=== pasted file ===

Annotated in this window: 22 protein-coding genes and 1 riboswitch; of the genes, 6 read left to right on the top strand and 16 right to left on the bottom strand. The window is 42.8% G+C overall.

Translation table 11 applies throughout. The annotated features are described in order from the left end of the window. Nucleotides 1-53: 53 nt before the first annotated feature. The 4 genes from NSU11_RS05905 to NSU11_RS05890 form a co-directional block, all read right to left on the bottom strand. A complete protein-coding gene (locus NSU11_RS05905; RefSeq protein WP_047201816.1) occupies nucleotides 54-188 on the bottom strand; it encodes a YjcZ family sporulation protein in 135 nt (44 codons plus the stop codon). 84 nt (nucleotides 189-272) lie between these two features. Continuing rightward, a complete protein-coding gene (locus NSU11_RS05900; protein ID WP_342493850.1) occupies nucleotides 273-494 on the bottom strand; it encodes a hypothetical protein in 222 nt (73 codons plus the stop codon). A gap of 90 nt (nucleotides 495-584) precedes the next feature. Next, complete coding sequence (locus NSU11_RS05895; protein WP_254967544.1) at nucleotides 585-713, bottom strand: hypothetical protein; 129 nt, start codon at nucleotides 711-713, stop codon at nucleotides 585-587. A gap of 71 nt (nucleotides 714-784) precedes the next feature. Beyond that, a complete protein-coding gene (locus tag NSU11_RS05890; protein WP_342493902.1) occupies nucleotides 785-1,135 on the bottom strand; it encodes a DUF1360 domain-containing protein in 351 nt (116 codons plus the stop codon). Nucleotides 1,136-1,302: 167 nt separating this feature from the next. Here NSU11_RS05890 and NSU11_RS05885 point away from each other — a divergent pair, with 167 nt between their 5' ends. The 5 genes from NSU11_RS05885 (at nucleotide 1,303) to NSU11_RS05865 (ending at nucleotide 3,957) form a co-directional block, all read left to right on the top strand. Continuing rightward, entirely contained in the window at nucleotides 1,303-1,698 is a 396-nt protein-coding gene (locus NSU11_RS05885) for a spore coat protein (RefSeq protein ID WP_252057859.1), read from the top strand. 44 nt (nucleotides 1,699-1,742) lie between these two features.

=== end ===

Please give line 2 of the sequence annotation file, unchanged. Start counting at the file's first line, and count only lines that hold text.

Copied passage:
Translation table 11 applies throughout. The annotated features are described in order from the left end of the window. Nucleotides 1-53: 53 nt before the first annotated feature. The 4 genes from NSU11_RS05905 to NSU11_RS05890 form a co-directional block, all read right to left on the bottom strand. A complete protein-coding gene (locus NSU11_RS05905; RefSeq protein WP_047201816.1) occupies nucleotides 54-188 on the bottom strand; it encodes a YjcZ family sporulation protein in 135 nt (44 codons plus the stop codon). 84 nt (nucleotides 189-272) lie between these two features. Continuing rightward, a complete protein-coding gene (locus NSU11_RS05900; protein ID WP_342493850.1) occupies nucleotides 273-494 on the bottom strand; it encodes a hypothetical protein in 222 nt (73 codons plus the stop codon). A gap of 90 nt (nucleotides 495-584) precedes the next feature. Next, complete coding sequence (locus NSU11_RS05895; protein WP_254967544.1) at nucleotides 585-713, bottom strand: hypothetical protein; 129 nt, start codon at nucleotides 711-713, stop codon at nucleotides 585-587. A gap of 71 nt (nucleotides 714-784) precedes the next feature. Beyond that, a complete protein-coding gene (locus tag NSU11_RS05890; protein WP_342493902.1) occupies nucleotides 785-1,135 on the bottom strand; it encodes a DUF1360 domain-containing protein in 351 nt (116 codons plus the stop codon). Nucleotides 1,136-1,302: 167 nt separating this feature from the next. Here NSU11_RS05890 and NSU11_RS05885 point away from each other — a divergent pair, with 167 nt between their 5' ends. The 5 genes from NSU11_RS05885 (at nucleotide 1,303) to NSU11_RS05865 (ending at nucleotide 3,957) form a co-directional block, all read left to right on the top strand. Continuing rightward, entirely contained in the window at nucleotides 1,303-1,698 is a 396-nt protein-coding gene (locus NSU11_RS05885) for a spore coat protein (RefSeq protein ID WP_252057859.1), read from the top strand. 44 nt (nucleotides 1,699-1,742) lie between these two features.